You are here


  • Calligraphy, lettering and printmaking in full force: Gunnlaugur SE Briem at the Type Archive

    Handwriting guru Gunnlaugur SE Briem arrives at the Type Archive for a three-week long exhibition to celebrate handwriting with works of calligraphy, lettering and printmaking. “Lettering is calligraphy with cheating” notes Briem. 

    “Everything is subject to cutting and patching, erasure, second thoughts. Only the end result matters. Before picking up a chisel and mallet, sensible stonecarvers work out every detail of their inscriptions. And spending an extra day making a week’s work look as if it had been knocked up in twenty minutes is often time very well spent. Printmaking creates its images with a machine, a mechanical pen substitute that can weigh half a ton. Tools and processes that lead to ink on paper, such as an engraver’s burin, the etching needle, gouges for wood- carving, have their own possibilities and limitations. There are many choices” adds this lover of the letterform

    “Playing with letters is a joy. Every style has a mood of its own, its own tone of voice. Lettering occupies a secure place among the decorative arts. It stands alongside other worthy callings: weaving, stained glass, ingenious pottery perhaps. It brightens our lives on soap wrappers and bisquit boxes; its decorative value is beyond dispute. But can it be judged on its own merits? Fine art generally has no function other than to be seen. Sometimes this can apply to matters alphabetical. But demands for an upgrade in the cultural ranks have so far neither excited informed opinion nor popular imagination. Still, letters delight as one minority pursuit among many: an interest in Chinese bronzes, Easter Island statuary, Dead Sea scrolls” he adds.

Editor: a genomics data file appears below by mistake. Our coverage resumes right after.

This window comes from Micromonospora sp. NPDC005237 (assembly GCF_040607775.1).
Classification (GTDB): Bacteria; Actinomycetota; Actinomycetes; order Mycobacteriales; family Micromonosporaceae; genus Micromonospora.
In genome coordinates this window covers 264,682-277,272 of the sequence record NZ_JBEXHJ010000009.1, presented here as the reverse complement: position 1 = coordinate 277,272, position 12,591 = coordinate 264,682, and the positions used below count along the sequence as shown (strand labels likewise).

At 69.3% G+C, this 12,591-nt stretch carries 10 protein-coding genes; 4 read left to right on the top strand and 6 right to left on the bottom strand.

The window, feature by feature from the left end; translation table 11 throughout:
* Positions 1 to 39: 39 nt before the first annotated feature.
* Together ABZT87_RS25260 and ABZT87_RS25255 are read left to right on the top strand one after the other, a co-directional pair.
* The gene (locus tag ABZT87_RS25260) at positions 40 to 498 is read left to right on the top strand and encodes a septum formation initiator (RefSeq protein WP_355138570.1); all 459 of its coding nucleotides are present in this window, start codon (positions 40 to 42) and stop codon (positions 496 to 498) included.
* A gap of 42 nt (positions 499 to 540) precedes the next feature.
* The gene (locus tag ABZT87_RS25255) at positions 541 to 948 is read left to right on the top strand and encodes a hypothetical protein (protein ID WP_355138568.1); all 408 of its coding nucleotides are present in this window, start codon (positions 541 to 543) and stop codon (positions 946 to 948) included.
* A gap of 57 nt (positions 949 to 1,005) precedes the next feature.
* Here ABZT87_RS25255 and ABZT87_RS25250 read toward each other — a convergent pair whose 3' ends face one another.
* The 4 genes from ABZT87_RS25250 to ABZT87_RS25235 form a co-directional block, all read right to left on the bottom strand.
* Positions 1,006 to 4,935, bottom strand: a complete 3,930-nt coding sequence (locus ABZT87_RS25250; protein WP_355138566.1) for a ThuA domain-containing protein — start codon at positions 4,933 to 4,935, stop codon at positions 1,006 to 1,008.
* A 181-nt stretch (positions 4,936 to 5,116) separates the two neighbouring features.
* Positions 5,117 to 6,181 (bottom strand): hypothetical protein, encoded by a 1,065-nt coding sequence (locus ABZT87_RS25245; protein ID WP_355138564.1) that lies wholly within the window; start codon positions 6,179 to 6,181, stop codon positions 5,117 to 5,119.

The exhibition showcases a collection of old and new works that highlight the beauty of lettering. In a time when handwriting is threatened by technology and taken off schools' curricula, Briem reminds us of the importance and art of writing by hand. The exhibition runs from the 29th of June through the 16th of July. Donations to the exhibition are welcome and will be used for the restoration and upkeep of the Type Archive’s extensive library. Please book your ticket at Eventbrite.